Claire is unflappable. This is her most envy-inducing trait: She’s icy cool in the hot seat. She cannot be rattled. Except when she can.
We find her at her confirmation hearing, hoping to become the next U.S. ambassador to the United Nations. She is calmly, carefully laying out her qualifications — even though we’ve seen how dirty she had to let her hands get in order to achieve any of those accomplishments — as a champion of sexual assault reform and a leader who built a small nonprofit into “a major global player.” Claire believes she has demonstrated her “effectiveness,” which is not a surprising choice of words for her. Effectiveness is the number-one trait of House of Underwood, the way loyalty matters to Gryffindors and debt-repaying to Lannisters.
But Senator Mendoza trips her up; Claire accidentally says the phrase “The U.S. military is irrelevant,” and Mendoza keeps on interrupting her/generally being a dick about it, and he derails her whole confirmation.
All is not well with Frank, either: The Democratic Party would prefer that he not run in 2016. As they kindly point out, “You weren’t even elected to this office in the first place.” They want a fresh face. Even Jackie, who rode into the office on Frank’s coattails, is “with the leadership.” Frank flip-flops around a bit, first saying that 18 months is not a lot of time, then saying that it would be premature to make this kind of decision, with the election a whopping 18 months away. He and Claire are flailing; it doesn’t look good on them.
But they barely miss a beat before the next strategy kicks in. Claire calls senators personally to win over votes, and Frank tries to fund-raise his way out of a leadership crisis. “I’ve always said that power is more important than money, but when it comes to elections, money gives power, well, a run for its money.”
This is the best mode for the Underwoods: scrappy and cornered and unwilling to surrender. They are never out of fight. Their approach to the White House is very with your shield or on it, and it’s a thrill to watch them in action, cajoling and sweet-talking and pacing and on the same side of a battle. Claire even does that little quick-two-knock thing on Frank’s door frame!
Back to the Doug Dungeon (Dougeon?), a depressing little cave of poorly lit sadness. Seth, on Frank’s orders, is checking in. Doug is trying to make himself useful even though no one actually wants his help. Doug is like the little kid who keeps trying to help mom and dad make dinner and really they just wish he’d go to the basement and watch TV until the food is ready. Seth promises to deliver an email from Doug to Frank with his thoughts on AmWorks, but I doubt that will ever happen.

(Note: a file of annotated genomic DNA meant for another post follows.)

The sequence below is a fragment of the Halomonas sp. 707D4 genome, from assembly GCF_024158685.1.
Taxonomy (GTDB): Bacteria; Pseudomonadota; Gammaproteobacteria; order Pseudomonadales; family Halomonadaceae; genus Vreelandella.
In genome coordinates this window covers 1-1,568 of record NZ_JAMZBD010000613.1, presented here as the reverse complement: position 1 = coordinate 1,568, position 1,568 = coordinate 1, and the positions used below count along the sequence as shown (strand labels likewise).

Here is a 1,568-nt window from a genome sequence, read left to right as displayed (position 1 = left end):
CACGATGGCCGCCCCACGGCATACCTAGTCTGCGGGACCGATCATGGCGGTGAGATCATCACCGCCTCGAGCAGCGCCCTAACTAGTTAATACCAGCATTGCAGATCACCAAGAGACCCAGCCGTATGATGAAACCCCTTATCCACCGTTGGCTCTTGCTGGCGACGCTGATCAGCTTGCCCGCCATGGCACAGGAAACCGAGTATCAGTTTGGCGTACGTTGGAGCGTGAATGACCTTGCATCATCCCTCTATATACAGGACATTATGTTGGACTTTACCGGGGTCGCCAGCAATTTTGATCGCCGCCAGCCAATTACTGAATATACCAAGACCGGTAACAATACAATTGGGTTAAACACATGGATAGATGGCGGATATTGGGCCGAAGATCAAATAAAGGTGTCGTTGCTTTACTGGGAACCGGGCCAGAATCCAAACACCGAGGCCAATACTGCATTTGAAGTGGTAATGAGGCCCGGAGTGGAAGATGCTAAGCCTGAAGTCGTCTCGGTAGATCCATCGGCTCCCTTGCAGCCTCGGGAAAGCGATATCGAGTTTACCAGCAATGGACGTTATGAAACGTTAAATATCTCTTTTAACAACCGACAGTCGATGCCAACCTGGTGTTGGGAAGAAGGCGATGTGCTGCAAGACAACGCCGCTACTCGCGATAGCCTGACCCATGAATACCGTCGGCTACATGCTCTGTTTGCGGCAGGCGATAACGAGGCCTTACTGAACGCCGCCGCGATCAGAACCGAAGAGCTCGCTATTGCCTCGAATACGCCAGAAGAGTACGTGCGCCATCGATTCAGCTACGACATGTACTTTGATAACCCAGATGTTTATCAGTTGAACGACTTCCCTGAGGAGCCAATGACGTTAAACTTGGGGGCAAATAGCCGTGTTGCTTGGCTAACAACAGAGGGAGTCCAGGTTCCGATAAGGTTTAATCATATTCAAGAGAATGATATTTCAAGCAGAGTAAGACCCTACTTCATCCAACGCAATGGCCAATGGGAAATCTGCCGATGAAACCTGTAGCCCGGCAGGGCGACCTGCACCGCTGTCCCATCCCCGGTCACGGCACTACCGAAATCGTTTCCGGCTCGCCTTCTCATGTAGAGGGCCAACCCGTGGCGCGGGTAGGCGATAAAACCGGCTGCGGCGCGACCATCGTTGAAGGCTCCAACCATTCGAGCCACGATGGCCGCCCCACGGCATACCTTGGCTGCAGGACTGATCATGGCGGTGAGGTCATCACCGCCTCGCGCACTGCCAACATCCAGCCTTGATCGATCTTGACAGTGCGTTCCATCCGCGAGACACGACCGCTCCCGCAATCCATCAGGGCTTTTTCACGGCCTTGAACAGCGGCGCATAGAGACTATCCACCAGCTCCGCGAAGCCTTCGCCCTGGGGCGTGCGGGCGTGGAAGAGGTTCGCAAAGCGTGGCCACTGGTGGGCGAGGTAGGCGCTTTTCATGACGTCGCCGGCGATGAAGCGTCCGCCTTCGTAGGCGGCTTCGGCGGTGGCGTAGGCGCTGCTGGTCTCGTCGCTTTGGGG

Even though Claire and Frank are back on great terms with each other, they are on not-so-great terms with anybody else. Frank doesn’t have a single backer, though I’d listen to his end of these calls for an entire episode (“It’s humiliating to have to beg from some kid who was on Facebook before his testicles descended but— Derrick!”). Claire sorts out her shpilkes by rousing her full security detail for an after-hours run along the Mall.
Remy crashes a date Jackie’s on with a guy I’m pretty sure we don’t know (after a while, all these white government bros in identical suits look the same to me). She agrees to Remy’s proposal that she be Frank’s “eyes and ears” inside the administration — on the condition that she gets the VP spot on Frank’s 2016 ticket. Then Jackie meets with Ayla, who, so far, is the only female journalist on this show who is taken seriously by everyone around her and doesn’t screw her sources for intel. I wish I could trust this progress, but I have a sinking feeling we’re maybe three episodes out from Ayla honey-trapping Seth for the goods on the Underwood administration. Jackie leaks that the meeting earlier that day, ostensibly an hour-long conversation about AmWorks, only lasted four and a half minutes.
Claire comes home from her run to see Frank in the wreckage of a snack he couldn’t stomach and a lamp he must not like. He’s sitting on the floor with his head between his knees, crying. To the sweet, sweet sounds of unnecessarily dramatic music, Claire initiates I-can-make-you-feel-better sex with Frank on the floor. It’s loving but also sort of intense and weird, like basically everything else about their relationship.
In the morning, as Claire busies herself with the FLOTUS duty of selecting which commemorative egg colors she likes for the Easter Egg Roll, the bad news breaks: She lost, 52 to 48.